The village display may have been rough enough, but in a time where the concept of a human zoo was alive and well, anyone trying to sell tickets has to do better. So they had them compete in athletic contests, from climbing a greased pole to a mud fight. Civilized people use guns to kill each other. Silly savages. Also, make sure to get out of pole climbing on time, you don’t want to miss ethnic dancing.

Even that could have been enough, but the job was yet to be finished. Beyond the villages and athletic displays, there were the Special Olympics. Now something entirely different, the Special Olympics of 1904 was a chance to directly contrast white athletic prowess with the bumbling savagery of the pigmented. The plan? Have white and non-white people compete at the same events, take down their performance data, and then use that data to build a definitive racial hierarchy, an absolute list of the best and worst races.

You might not expect it, but there were a couple problems with the idea of using sports to create a tier list of races. Ignoring our modern snowflake sensibilities, the first among these problems was that these events were comparing trained white athletes to amateur performers in a village show. Recruiters for Anthropology Days didn’t go hunting for race runners or javelin throwers, instead prioritizing shades of brown. Not only were the non-white competitors not trained in their sports, many had never heard of them or seen them played, and the organizers’ attempts to quickly explain the contests were less than amazing. In an article for Slate, Nate Dimeo writes that “With so many languages spoken, the starting gun concept was understandably lost on many of the participants. So, too, was the idea of breaking through the finish line: Many would stop short or run below the tape.”.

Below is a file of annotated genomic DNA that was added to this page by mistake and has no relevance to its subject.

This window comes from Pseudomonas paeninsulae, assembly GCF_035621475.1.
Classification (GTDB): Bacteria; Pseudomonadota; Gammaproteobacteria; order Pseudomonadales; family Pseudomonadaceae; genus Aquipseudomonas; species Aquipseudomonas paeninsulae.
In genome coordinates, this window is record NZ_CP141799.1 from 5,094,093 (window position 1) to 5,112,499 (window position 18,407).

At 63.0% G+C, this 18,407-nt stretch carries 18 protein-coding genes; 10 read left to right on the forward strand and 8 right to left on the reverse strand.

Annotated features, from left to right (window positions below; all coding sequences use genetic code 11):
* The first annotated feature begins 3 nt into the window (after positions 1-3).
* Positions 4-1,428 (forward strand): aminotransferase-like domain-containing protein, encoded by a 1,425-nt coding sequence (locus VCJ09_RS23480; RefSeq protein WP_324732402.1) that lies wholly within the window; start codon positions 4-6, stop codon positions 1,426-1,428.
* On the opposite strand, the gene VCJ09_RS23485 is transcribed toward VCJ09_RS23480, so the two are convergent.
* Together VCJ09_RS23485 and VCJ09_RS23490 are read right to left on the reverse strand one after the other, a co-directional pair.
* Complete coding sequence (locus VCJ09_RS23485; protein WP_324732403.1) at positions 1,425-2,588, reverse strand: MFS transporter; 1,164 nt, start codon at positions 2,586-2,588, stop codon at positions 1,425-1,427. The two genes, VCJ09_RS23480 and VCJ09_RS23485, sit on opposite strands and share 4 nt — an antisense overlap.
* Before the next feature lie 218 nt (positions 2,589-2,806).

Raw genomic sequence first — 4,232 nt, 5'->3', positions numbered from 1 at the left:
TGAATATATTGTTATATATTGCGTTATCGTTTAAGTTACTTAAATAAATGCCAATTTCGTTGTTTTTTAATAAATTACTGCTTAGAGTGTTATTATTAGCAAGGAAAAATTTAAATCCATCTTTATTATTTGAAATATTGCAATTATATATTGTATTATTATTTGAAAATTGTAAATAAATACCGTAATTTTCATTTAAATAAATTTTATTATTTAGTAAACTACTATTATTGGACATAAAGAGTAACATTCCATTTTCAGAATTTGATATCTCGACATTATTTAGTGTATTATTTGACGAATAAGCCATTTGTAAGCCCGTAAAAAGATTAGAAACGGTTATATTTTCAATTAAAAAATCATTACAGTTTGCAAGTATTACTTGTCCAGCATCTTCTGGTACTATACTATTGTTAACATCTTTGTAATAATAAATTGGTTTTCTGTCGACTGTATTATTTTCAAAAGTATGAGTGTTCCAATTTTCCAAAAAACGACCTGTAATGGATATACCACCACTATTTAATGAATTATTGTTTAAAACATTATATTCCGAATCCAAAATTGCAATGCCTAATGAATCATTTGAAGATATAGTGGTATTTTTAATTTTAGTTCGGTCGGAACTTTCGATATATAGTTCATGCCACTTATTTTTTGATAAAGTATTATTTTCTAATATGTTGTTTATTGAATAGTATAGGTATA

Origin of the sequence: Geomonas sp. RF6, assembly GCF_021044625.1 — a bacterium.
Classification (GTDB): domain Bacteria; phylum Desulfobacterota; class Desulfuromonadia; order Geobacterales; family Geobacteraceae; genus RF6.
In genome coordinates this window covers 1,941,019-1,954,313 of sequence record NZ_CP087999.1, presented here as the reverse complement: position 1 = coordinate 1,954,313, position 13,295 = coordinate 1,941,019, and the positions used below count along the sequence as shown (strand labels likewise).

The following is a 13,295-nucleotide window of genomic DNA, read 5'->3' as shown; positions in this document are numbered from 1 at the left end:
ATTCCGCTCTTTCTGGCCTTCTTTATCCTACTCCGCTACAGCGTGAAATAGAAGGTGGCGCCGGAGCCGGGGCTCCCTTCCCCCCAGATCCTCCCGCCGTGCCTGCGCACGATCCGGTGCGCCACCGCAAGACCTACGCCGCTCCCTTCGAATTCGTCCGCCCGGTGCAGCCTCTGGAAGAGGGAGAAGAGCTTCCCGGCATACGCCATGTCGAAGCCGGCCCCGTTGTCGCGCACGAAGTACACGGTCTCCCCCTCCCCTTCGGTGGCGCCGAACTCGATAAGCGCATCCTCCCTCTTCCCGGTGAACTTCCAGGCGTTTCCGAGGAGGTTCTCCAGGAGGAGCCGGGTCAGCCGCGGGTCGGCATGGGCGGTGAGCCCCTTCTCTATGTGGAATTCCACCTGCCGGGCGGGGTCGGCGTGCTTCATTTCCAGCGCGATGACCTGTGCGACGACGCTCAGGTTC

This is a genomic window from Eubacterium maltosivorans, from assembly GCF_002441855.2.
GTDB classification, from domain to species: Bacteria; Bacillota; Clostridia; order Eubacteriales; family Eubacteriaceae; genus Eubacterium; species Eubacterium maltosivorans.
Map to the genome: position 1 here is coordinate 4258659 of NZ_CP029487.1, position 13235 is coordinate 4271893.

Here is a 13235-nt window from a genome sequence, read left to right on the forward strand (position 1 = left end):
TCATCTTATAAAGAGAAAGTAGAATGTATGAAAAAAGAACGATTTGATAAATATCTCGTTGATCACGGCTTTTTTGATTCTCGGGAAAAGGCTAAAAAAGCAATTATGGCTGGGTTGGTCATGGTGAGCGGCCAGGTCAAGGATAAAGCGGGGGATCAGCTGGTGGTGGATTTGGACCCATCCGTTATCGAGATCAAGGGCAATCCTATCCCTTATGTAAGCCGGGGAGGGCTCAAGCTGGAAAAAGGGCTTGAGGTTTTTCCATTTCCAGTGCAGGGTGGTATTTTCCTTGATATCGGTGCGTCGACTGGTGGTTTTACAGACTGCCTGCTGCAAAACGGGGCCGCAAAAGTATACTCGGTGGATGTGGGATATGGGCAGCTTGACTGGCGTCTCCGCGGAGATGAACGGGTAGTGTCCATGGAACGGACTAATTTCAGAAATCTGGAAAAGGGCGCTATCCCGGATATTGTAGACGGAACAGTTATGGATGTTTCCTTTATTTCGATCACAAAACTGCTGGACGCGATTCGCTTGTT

The racial hierarchy was never finished, because its contemporary architects recognized the error they had made in attempting to rank the superiority and inferiority of human beings and how silly their sports-focused methodology was. Lol just kidding. They didn’t have enough data. Bummer.

Even in their own time, Anthropology Days wasn’t considered a successful event. The whole thing was a white supremacist fever dream that came together quickly and couldn’t be properly marketed by the Department of Exploitation (that’s actually what the ad team called themselves). The event was poorly attended, and inadequate preparation made for a bad show. The day wasn’t all bad, though, providing us with definitive proof that, in a game of tennis, trained white tennis pros are better than non-white jungle-dwellers who don’t know how to play. It’s the same strategy I used to beat my Grandma in Halo. Brb, drawing up a family hierarchy.

The Olympics themselves had a few upsides. Gymnast George Eyser took home three gold medals and six medals total, despite having a wooden leg. George Poage was the first black American to win a medal, earning bronze in the 400-meter hurdles. To this day, Frank Kugler is still the only athlete to have come first in three different sports, with medals in wrestling, tug-of-war, and weightlifting. The 1904 games were also the first time gold, silver, and bronze medals were awarded to those placing first, second, and third.

So all in all, do I think it was worth it? I mean, no, obviously. But then again, I’m not really into sports. I’m not into racial hierarchies either, but those seem to come up less in conversation.